Dirtwire: Not limited by a recipe

By Caitlyn E. Glinski

Fusing the sounds of traditional instruments made from organic materials with electronic production, Dirtwire has enabled listeners to rethink the limits of a piece of music. Their deep appreciation for different music cultures and their aptitude for experimentation have led them to open up a new realm of experience through their music.

Dirtwire began when David Satori (Beats Antique) and Evan Fraser (The Dogon Lights) combined their diverse musical palettes into a project where they are not limited by a recipe. They met while attending school at the California Institute of the Arts (Cal Arts). Dirtwire started shortly before Beats Antique, but has been put on the back burner at times after Beats Antique started gaining momentum – though the duo has always returned to the project when it’s time to try out new musical ideas.

After moving to the Bay Area they decided to make a new project utilizing the new technology available to them (namely, Ableton Live). “It gave us unlimited options and new exciting possibilities for recording and editing,” Evan said. “David has grown a lot as a producer from Beats Antique, and me guesting in Beats Antique has been really influential on both sides… after Beats Antique took off, our time for Dirtwire was limited, but we kept at it.”

From the electronic influences of Beats Antique to the African influences from The Dogon Lights, Dirtwire’s eclectic sound is the result of a deep understanding of various forms of music combined paired with a genuine fascination and obsession with unique instruments and toying with new sounds. For Evan, this began as a child digging through his parents’ vinyl collection.

“[My parents] were avid collectors of all genres so exploring their collection opened a lot of doors and windows to different cultures in the pre-YouTube era when I was a kid,” he said.

His knowledge of music expanded to an even greater level when he attended Cal Arts. “I learned even more and more about music cultures of the world, the cross-colonization of rhythms and instruments, and styles between genres. Being exposed to great teachers from different music cultures really shaped my musical expression.”

His interest in collecting organic instruments stems from his love for nature and wanting to take small portable instruments outdoors. “I didn’t want to sound like everyone else, I didn’t want to play guitar like everyone else, I wanted to find new sounds…which led me to the mbira (thumb piano)…that was just the beginning of me starting to collect and teach myself how to play instruments.”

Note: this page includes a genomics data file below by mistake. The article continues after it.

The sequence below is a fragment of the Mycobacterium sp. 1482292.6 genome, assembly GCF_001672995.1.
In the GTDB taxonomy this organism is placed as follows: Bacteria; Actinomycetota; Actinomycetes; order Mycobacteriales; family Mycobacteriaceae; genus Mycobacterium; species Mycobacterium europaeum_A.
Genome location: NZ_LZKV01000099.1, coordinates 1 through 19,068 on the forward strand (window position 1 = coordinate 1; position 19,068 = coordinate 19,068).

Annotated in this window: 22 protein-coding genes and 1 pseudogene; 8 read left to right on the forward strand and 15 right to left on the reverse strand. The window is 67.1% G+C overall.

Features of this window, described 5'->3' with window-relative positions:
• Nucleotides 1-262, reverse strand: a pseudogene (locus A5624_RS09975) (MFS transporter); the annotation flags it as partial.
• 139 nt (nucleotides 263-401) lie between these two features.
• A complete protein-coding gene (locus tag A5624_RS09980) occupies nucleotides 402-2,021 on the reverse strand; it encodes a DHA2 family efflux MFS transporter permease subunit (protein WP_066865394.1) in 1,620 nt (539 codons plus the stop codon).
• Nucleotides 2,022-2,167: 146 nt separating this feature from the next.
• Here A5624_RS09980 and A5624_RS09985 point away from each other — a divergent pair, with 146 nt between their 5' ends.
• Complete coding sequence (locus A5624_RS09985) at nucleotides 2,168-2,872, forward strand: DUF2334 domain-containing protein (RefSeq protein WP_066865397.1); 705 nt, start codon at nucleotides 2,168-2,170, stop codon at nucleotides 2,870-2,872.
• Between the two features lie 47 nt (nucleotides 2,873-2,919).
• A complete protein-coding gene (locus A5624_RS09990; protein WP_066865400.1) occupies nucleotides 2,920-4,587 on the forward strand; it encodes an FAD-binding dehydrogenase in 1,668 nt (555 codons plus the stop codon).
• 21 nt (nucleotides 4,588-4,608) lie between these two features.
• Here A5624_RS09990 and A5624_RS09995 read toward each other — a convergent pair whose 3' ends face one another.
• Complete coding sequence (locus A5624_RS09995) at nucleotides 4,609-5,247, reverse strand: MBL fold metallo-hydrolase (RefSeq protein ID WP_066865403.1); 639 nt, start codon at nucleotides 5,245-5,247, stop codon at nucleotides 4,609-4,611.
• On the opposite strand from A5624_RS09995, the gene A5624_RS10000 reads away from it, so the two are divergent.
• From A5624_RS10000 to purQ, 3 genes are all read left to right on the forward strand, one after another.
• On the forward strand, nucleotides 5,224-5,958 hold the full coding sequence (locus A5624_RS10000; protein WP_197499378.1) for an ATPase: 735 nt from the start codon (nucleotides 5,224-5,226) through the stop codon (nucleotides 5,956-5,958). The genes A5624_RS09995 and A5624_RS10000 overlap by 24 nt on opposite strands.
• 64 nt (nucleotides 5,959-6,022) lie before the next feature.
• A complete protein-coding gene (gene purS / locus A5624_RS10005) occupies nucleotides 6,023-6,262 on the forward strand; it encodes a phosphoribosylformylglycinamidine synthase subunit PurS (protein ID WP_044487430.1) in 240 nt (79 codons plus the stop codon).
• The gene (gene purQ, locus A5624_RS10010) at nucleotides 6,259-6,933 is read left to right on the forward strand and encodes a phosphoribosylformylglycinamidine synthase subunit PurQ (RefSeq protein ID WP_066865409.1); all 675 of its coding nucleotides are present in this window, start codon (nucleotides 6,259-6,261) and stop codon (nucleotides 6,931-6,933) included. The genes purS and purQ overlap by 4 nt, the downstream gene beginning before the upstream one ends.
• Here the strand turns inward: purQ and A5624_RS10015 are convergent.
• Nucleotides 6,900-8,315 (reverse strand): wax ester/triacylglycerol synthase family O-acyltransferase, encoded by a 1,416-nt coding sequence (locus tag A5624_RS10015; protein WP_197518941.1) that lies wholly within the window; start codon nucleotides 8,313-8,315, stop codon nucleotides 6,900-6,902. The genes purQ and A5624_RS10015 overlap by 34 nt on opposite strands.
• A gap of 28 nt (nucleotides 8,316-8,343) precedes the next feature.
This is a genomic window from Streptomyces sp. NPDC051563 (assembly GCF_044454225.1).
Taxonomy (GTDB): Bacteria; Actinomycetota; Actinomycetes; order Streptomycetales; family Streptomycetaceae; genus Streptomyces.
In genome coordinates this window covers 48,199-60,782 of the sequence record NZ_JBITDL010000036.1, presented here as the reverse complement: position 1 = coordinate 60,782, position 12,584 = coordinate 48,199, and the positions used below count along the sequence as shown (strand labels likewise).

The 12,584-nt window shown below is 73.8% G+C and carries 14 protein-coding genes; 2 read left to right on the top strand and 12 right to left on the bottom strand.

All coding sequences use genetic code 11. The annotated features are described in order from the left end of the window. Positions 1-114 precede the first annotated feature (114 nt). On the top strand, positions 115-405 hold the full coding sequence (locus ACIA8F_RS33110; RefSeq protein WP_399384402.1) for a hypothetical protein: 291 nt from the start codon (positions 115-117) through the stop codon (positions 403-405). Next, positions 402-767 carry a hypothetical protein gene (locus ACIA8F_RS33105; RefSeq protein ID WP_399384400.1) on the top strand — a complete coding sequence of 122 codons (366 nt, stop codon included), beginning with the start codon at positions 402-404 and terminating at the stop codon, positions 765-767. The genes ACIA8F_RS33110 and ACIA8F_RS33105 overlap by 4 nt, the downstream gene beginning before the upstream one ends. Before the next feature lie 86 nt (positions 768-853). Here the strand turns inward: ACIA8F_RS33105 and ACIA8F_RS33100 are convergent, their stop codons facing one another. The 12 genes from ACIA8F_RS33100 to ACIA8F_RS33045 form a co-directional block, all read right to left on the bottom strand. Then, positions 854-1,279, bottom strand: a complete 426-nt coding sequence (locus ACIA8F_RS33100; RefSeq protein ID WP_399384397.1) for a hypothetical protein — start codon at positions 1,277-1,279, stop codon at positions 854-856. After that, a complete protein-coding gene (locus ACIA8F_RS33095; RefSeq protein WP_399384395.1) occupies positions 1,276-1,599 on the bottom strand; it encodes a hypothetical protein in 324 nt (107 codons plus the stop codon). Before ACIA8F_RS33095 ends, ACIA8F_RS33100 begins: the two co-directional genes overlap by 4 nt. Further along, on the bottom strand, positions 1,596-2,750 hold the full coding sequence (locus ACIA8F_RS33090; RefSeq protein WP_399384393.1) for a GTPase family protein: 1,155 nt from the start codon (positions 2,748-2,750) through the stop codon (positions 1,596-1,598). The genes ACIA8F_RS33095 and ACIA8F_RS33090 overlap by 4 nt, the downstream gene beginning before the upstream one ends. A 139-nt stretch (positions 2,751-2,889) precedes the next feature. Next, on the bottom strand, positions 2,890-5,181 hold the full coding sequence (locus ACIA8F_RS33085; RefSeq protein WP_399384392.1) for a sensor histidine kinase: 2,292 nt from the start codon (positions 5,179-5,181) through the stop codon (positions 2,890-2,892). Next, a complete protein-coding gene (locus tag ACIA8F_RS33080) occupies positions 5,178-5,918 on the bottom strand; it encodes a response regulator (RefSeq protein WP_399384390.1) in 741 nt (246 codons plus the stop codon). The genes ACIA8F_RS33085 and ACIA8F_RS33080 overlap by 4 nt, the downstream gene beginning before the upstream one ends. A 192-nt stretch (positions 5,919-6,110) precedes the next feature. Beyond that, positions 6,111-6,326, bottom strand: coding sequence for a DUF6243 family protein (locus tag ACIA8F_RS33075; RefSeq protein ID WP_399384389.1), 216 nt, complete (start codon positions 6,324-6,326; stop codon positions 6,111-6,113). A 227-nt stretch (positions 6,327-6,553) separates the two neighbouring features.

He now has a collection of 100 different instruments—along with David’s expansive collection— which he carefully chooses from to make the sounds of Dirtwire.

“I have keyboards but I really gravitate toward organic sounds—instruments made from plants, animals, instruments with skin on them, gourds, bamboo… I take a lot of pride in choosing each of the instruments that makes Dritwire.”

The duo combines elements of different musical realities to create a world with an new set of possibilities. This theme of combining different worlds is what led them to choose the surrealist artwork of their friend Brin Levinson for their album art. “We connected to his art because our music is a blend of the organic and the electronic, and there’s the juxtaposition there. And his art is a blend as well…he loves to put animals in these run-down, post-apocalyptic urban areas…we thought it was really beautiful and it also mirrored our aesthetic of showing two different worlds as one.”

Choosing the instrumentation and album art are just two parts of what Dirtwire is all about though. They carry out their reputation for combining two worlds into one in their performances as well. For them, performing is about combining the experience and energy of the audience with the experience and energy of the performer. “There’s an exchange between the audience and performer when you play a show and you’re both giving and receiving energy and when there’s mutual love in that, it makes things really high.”

They released their newest record, RipTide, in May and look forward to sharing it on their upcoming tour along the West Coast and the Southeast.

“We like sharing music with the people [that we play for]. It’s awesome, after you’ve been in the studio with just each other, to take your music to the people and see them dance to it and see how they react to the sound that you spent so much time creating.” Their immediate plans, along with touring, are to continue making great music and release more music videos. Eventually their goal is to take their music to South and Central America because they have been especially drawn to the music cultures in those regions.

Their June 7 show at the Wild Buffalo is a particularly special one. Evan grew up on Orcas Island and this will be the closest show to home that Dirtwire has played.

Published in the June 2015 issue of What’s Up!